In April 2018, Powervault launched Powervault 3, which is currently one of the smartest home battery storage systems on the market. The system specification was updated in July 2018, with a change of size and chemistry.
Powervault 3 is a single unit, available in five different capacities: 4kWh, 8kWh, 12kWh, 16kWh and 20kWh. Key features are as follows:
|Charger rating (maximum power input):||2.3-3.2kW||3.3kW|
|Continuous power output:||2.3-3.2kW||5.5kW|
|Mounting:||Wall or floor-mounted|
|Location:||Indoors, kitchen, utility, garage ideal|
|Dimensions (Hcm x Wcm x Dcm):||97 x 100 x 25||127 x 100 x 25||156 x 100 x 25||184 x 100 x 25||212 x 100 x 25|
|Weight:||129 kg||179 kg||229 kg||279 kg||329 kg|
Ask most people which chemistry the typical home battery storage system utilises, and you will get the standard response, 'lithium-ion'. However that hides the fact that whilst the anode of lithium-ion batteries is basically the same (carbon/silicon and graphite), the cathodes vary considerably, leading to trade-offs between energy density, life cycles and thermal stability.
The first version of Powervault 3 used a lithium ferro phosphate (LiFePO4) battery. The new version uses “lithium polymer”, or more correctly lithium-ion polymer battery. Known as a LiPo or lithium-poly, the battery uses a lithium-ion base (lithium nickel manganese cobalt, NMC for short) with a polymer electrolyte instead of a liquid electrolyte.
The new lithium polymer cells contain STOBATM safety technology, which, according to Powervault, means you can pierce the cells or take a naked flame to them without risk (but we absolutely don’t recommend you try it…).
Powervault 3 is a really forward-looking piece of kit, with all of the smart functionality that you could imagine will be required of home storage in the next decade or so. The company is well ahead of the competition in rolling this out.
Here's what Powervault 3 can do:
There is more information about FFR in our Commercial Storage section. Essentially the National Grid has to balance supply and demand, and keep the frequency of the grid within +/- 1% of 50Hz. Traditionally, coal has been one of the 'quick response' fuels to balance demand and supply, but with the closure of coal fired power stations, there is a need to find alternatives. Battery storage offers a 'quick response' alternative.
The grid pays fees to assets such as batteries that it can call upon to charge and discharge balance the grid.
The profile of electricity use obviously fluctuates during the day, with seasonal differences and differences between weekdays and weekends. Weather also makes a difference. Energy traders are able to take advantage of these variations in supply and demand - expected or unexpected - and make a profit from spot trading.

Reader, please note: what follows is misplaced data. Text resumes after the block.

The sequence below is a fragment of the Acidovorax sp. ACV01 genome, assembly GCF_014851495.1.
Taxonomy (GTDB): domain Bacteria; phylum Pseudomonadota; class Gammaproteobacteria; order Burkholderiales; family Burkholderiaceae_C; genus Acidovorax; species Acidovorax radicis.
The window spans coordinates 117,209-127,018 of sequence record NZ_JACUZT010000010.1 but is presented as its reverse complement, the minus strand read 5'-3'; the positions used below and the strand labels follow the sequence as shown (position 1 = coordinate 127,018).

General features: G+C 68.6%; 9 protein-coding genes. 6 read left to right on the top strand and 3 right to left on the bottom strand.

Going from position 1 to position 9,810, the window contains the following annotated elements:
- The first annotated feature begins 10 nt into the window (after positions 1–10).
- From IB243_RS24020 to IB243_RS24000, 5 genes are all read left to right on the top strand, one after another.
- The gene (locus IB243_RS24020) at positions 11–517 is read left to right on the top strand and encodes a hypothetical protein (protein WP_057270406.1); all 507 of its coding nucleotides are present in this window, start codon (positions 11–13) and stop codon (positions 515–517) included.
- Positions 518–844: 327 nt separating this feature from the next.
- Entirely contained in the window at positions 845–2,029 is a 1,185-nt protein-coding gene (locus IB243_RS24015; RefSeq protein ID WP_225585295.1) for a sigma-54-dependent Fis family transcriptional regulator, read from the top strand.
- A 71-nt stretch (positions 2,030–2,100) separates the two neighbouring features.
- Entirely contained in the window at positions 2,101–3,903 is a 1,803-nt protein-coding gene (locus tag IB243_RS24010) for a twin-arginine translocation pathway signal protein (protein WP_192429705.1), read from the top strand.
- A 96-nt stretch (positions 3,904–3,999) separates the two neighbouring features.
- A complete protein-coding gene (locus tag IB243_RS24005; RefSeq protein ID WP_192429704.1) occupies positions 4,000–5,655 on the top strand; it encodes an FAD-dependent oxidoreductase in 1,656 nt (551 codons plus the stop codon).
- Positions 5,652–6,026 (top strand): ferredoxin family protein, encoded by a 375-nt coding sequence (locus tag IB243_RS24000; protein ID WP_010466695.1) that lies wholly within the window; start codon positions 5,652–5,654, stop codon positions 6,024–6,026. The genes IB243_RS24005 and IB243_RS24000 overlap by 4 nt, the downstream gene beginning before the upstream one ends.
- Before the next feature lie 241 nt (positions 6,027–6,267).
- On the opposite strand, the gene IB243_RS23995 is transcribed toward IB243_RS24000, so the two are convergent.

Powervault 3 has the capability to meet grid demands, but in order to benefit, owners will need to allow management (via subscription) of their battery by a third party.
Powervault 3’s initial offering in this area is called GridFLEXTM. Customers can sign up to GridFLEXTM for an initial period of two years and receive a flat £10 per month fee (£120 per annum) for allowing the use (management and control) of their battery to provide grid services.
There are some terms and conditions that are worth noting at the outset:
The obvious question is: does the £10 per month represent good value to the customer for giving up control of their battery?
The answer depends entirely on whether what Powervault does with the battery is in line with what the customer would have done anyway, or not, and therefore, how much does it cost the customer to provide the FFR services (in terms of imported electricity which is then exported straight back out to the grid).
We have analysed the GridFLEXTM proposition in more depth in our Head-to-Head guide (Powervault 3 vs Powerwall 2) - see the link below.
Our conclusion is as follows:
As a guide, the installed cost of a Powervault 3 is likely to vary from around £5,000 for the smaller unit to around £15,000 for the largest unit.
Tesla's Powerwall 2 provides a good benchmark against which to compare any home battery storage system. Powerwall 2 offers one of the lowest cost batteries on the market (in terms of cost per kWh), it is also one of the most popular batteries, and one that most people have heard of.
Powervault 3 compares well with Powerwall 2 although in our view Powerwall 2 gives a better warranty. Tesla promises a lower lifetime output than Powervault 3, but backs it up in its warranty. Powervault 3 promises over twice as much output per kWh rated capacity as Powerwall 2, but, if you are using the battery at a rate of 1 cycle a day or less, much of the promised capacity sits outside of the warranty.
In conclusion, both Tesla and Powervault have produced ‘market-leading’ technologies, embracing the opportunity that battery storage presents.
Overall, the buying decision requires the homeowner to weigh up:
To fully compare Powerwall vs Powervault (with economic analysis), click on the link below to download our Head-to-head guide:
Powervault 3 vs Tesla Powerwall 2
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Interested about finding out about other battery systems? Read our battery storage summary.